Friday, December 4, 2009

HARIRA

It was more soupy originally but the pasta sucked all the liquid out by the next day. So add your pasta as needed if you don't want this to happen.

I have been meaning to rant about something for days now. A couple of weeks ago I saw an article in the NY Times written by Kimball. I was directed by this Cast Iron Dude post. I must say with all due respect to Mr. Christopher Kimball and of course my beloved Gourmet that I seriously doubt the magazine was killed by bloggers and Tweeters. Who knows what it was, and I really don't have the knowledge to figure that out but my rant here is about Mr. Kimball's seeming snootery.

read this:
"The shuttering of Gourmet reminds us that in a click-or-die advertising marketplace, one ruled by a million instant pundits, where an anonymous Twitter comment might be seen to pack more resonance and useful content than an article that reflects a lifetime of experience, experts are not created from the top down but from the bottom up. They can no longer be coronated; their voices have to be deemed essential to the lives of their customers. That leaves, I think, little room for the thoughtful, considered editorial with which Gourmet delighted its readers for almost seven decades." (NY Times, October 7. 2009; Kimball).

I beg to differ. I think people who are somewhat intelligent will understand that you should always seek a professionals advice when a professional is needed. Certainly I will always differ to experts in the field when I am inquisitive about something. There will always be experts that are created from the bottom up. Thats just how life is. And besides some people have an uncanny natural ability or know how to put themselves in those places. Although the articles and editorials from Gourmet are valued, so are the millions of voices out there in the blogging world. Don't we all learn from each other? Isn't it out of the mouths of babes that some intelligent antidotes and profound words are formed?

I understand that journalism is feeling the effects of a changing environment brought about by the web but most professions go through metamorphosis at some point or another. The statement smacks of insecurity about the profession of the food writer. I understand that, but don't put down others in the process only to elevate yourself.

Okay, I am done with my rant. On to the meat and potatoes of this blog... I mean the meat and beans.


TURKEY HARIRA
adapted from Martha- here.

2 tablespoons extra-virgin olive oil
1 medium onion, finely chopped
1/2 cup dried chickpeas, soaked in water overnight
8 cups homemade turkey stock
4 cups water
3 garlic cloves, minced
1/4 cup finely chopped fresh cilantro
salt to taste, depending on your stock
4 celery stalks, finely chopped
4 ripe tomatoes, peeled and chopped
1 cup yellow lentils, rinsed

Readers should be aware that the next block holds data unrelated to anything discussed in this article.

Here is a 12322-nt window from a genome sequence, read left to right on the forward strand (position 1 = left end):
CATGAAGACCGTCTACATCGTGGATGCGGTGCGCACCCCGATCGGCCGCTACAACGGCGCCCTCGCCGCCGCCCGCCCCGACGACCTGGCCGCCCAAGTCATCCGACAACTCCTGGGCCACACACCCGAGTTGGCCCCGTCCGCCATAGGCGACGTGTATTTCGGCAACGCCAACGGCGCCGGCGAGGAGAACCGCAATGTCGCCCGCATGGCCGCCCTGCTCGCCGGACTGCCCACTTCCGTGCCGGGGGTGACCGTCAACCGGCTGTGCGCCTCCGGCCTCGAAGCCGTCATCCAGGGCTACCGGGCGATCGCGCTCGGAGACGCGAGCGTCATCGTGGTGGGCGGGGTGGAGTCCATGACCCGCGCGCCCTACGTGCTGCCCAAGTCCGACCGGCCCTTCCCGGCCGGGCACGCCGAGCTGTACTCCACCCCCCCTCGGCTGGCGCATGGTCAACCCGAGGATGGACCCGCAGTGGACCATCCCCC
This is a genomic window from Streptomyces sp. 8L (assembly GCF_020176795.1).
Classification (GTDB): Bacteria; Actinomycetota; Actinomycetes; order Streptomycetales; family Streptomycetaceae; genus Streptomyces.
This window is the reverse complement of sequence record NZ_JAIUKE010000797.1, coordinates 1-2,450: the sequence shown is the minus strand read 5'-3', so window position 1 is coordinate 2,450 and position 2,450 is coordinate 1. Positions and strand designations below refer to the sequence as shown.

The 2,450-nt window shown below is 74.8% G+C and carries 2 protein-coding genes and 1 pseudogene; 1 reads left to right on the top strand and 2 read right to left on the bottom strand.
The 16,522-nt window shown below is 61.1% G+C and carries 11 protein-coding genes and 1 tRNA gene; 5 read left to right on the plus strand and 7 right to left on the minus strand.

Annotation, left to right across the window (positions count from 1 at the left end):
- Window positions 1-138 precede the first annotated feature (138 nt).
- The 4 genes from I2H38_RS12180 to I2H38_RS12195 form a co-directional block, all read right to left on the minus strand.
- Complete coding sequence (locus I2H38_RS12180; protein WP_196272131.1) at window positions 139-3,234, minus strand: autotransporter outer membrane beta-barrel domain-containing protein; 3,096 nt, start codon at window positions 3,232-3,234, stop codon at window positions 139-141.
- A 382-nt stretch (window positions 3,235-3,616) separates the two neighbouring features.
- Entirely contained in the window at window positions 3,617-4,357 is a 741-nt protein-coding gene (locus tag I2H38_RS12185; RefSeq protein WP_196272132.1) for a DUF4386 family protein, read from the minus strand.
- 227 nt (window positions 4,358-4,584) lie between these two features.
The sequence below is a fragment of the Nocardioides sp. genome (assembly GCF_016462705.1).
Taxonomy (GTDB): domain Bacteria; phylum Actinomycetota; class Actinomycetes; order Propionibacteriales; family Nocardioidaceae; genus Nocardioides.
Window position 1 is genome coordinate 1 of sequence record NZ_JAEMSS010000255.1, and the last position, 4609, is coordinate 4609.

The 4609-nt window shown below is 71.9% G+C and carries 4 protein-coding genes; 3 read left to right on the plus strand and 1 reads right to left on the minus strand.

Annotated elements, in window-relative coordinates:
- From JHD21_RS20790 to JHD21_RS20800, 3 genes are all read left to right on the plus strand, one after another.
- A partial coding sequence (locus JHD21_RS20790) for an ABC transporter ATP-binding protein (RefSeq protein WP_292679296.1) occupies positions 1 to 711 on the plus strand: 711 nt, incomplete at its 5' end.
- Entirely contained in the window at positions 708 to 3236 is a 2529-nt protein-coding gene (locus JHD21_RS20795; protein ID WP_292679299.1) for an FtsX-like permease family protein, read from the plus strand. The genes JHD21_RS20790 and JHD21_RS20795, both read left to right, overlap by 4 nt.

1 tablespoon tomato paste
1 tablespoon fresh lemon juice
1 cinnamon stick
1/2 teaspoon sweet paprika
1/2 teaspoon turmeric
1/2 teaspoon ground ginger
1/2 teaspoon ground coriander
1/4 teaspoon ground nutmeg
1/4 teaspoon freshly ground pepper
1/8 teaspoon ground cloves
6 ounces orzo or some small thin pasta
1/2 cup chopped, pitted dates
1/4 cup coarsely chopped fresh flat-leaf parsley, plus whole leaves for garnish
1 lemon, cut into wedges

1. Heat oil in a Dutch oven over medium heat. Add onion, and cook 5 minutes. Add chickpeas, stock, and water, and simmer until tender, about 45 minutes.
2. Add garlic, celery, tomatoes, lentils, tomato paste, lemon juice, and spices to the pot. Simmer until lentils are tender, 30 to 40 minutes.
3. Add pasta and dates, and cook, stirring occasionally, until pasta is al dente, about 10 minutes. Stir in coarsely chopped cilantro and parsley. Garnish with parsley leaves, and serve with lemon wedges.

7 comments:

Katy ~ said...

OMGoodness does this sound unusual and totally amazing!! Wow, oh wow!! I would LUUUUV to try this.

I started to comment about the NY Times article, but my comment was becoming an essay, grins. Just let me say that Gourmet was a terrific and classy magazine and I'm sorry to see it leave the shelves.

I think there's room for everybody. Just as some blogs don't survive, sadly neither do some magazines.

Good food is remembered and cherished for generations.

OK, I'm going to stop now.

Lori said...

I so agree with you, I loved Gourmet and wish it did not go away. What you have said is exactly what I feel.

The Blonde Duck said...

I actually think it'd be good in the picture, not as soupy.

Grace said...

that is one lengthy and incredible list of ingredients, and i'm excited by the potential in their combination! i'm unfamiliar with this dish but i don't see how i couldn't love it. :)

kat said...

Kimbell has shown himself for awhile not wanting to move with the times & the way people get & share information these days. Unfortunately people who fail behind lose there importance. Look how Martha Stewart has embraced blogging & Twitter, its not killing her empire.

Mary said...

My take on this is he's found an amateur who writes as well, but with more warmth, than he does. I suspect the demise was caused by advertisers
who could no longer afford adds because of the economy. For reasons I don't understand, Kimball and his smug attitude drive me crazy.

Ingrid said...

Amen!
~ingrid

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